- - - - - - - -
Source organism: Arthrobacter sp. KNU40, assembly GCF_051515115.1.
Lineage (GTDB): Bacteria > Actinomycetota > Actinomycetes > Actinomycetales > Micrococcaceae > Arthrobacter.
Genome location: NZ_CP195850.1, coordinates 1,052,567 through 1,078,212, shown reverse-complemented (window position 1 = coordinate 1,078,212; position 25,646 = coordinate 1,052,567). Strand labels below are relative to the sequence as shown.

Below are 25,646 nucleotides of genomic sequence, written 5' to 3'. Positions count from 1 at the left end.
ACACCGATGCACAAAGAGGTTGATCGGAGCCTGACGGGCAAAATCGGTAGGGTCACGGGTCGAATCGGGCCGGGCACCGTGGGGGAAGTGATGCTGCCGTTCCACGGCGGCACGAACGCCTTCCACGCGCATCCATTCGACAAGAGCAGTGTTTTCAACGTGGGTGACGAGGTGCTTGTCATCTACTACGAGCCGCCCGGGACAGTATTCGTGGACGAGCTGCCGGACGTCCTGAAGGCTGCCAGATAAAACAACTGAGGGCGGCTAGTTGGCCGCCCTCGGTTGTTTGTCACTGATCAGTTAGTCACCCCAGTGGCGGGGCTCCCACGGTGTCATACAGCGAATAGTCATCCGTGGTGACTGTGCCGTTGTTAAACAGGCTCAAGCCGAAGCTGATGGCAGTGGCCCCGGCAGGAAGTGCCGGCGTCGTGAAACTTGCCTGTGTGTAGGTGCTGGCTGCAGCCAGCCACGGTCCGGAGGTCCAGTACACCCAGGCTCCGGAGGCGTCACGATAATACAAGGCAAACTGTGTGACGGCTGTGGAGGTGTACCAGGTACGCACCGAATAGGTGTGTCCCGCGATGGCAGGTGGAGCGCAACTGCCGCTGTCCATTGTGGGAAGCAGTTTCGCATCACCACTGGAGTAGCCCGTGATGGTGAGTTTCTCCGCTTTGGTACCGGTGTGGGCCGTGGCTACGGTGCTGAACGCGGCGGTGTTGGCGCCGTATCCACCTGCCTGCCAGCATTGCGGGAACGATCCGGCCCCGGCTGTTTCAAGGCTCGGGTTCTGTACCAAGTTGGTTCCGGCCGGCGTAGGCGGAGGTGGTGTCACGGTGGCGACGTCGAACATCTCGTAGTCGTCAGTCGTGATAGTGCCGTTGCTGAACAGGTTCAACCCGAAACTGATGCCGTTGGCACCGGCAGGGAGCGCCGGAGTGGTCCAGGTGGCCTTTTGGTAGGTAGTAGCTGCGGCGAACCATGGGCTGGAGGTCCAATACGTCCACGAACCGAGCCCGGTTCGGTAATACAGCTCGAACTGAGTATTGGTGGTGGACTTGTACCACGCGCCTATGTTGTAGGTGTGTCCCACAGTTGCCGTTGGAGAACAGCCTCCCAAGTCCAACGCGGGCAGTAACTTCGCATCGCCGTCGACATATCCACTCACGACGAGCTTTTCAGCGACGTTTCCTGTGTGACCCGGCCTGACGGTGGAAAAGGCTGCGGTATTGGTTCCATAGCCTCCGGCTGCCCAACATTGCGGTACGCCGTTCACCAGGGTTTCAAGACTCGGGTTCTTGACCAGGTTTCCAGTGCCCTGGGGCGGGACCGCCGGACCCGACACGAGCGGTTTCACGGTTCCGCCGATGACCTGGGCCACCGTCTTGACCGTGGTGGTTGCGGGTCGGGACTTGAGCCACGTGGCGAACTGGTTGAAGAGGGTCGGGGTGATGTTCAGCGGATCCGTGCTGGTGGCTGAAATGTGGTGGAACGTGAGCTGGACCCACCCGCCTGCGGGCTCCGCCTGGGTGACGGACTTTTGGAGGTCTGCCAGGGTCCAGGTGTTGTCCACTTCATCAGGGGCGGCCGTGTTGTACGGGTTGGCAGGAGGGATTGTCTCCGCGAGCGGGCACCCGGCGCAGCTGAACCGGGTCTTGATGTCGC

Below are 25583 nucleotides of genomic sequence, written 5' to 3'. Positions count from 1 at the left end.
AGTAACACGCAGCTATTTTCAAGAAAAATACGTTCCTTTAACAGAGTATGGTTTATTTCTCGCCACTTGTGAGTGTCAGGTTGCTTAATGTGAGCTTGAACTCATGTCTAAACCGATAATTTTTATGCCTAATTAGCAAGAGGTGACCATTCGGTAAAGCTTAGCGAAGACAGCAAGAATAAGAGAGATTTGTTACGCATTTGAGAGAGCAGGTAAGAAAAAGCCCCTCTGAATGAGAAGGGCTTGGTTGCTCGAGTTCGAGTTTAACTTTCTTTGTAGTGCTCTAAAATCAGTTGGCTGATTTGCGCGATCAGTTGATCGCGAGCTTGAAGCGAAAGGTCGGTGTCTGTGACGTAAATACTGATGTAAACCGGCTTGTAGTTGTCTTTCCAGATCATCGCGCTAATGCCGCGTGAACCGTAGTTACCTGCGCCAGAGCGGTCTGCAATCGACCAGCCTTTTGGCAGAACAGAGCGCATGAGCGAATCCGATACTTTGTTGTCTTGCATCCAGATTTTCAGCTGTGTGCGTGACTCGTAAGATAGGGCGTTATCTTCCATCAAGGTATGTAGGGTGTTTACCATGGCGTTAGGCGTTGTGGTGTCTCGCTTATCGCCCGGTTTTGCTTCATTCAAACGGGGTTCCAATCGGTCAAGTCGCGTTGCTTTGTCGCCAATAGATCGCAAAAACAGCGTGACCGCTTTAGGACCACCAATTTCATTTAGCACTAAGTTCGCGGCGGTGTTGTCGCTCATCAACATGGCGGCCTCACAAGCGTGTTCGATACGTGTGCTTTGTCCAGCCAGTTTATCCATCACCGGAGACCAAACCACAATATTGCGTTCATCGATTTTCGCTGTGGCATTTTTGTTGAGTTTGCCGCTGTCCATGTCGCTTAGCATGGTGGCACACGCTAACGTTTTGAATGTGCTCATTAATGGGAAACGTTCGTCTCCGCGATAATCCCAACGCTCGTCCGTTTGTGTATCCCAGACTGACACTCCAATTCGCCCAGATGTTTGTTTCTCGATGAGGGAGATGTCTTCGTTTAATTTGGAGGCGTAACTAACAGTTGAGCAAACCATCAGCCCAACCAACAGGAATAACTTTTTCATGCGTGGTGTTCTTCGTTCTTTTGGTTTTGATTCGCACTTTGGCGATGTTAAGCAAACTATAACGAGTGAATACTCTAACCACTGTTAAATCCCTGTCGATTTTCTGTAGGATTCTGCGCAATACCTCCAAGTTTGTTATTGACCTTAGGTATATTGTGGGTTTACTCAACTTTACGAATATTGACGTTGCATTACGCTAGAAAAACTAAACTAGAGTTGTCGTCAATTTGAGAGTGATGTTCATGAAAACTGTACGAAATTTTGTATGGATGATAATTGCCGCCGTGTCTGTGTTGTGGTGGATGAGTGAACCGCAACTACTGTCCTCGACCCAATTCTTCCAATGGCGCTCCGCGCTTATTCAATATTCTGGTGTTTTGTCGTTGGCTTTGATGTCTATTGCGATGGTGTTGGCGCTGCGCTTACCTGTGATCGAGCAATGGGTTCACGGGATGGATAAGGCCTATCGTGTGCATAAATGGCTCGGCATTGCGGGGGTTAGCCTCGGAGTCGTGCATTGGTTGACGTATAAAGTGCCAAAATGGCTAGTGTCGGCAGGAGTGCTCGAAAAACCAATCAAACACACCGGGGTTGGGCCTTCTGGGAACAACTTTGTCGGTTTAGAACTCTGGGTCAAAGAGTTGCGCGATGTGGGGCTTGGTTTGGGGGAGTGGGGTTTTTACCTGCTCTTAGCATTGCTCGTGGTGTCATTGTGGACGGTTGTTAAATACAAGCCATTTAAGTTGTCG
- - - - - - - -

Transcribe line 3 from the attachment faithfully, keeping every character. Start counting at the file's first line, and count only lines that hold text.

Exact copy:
Genome location: NZ_CP195850.1, coordinates 1,052,567 through 1,078,212, shown reverse-complemented (window position 1 = coordinate 1,078,212; position 25,646 = coordinate 1,052,567). Strand labels below are relative to the sequence as shown.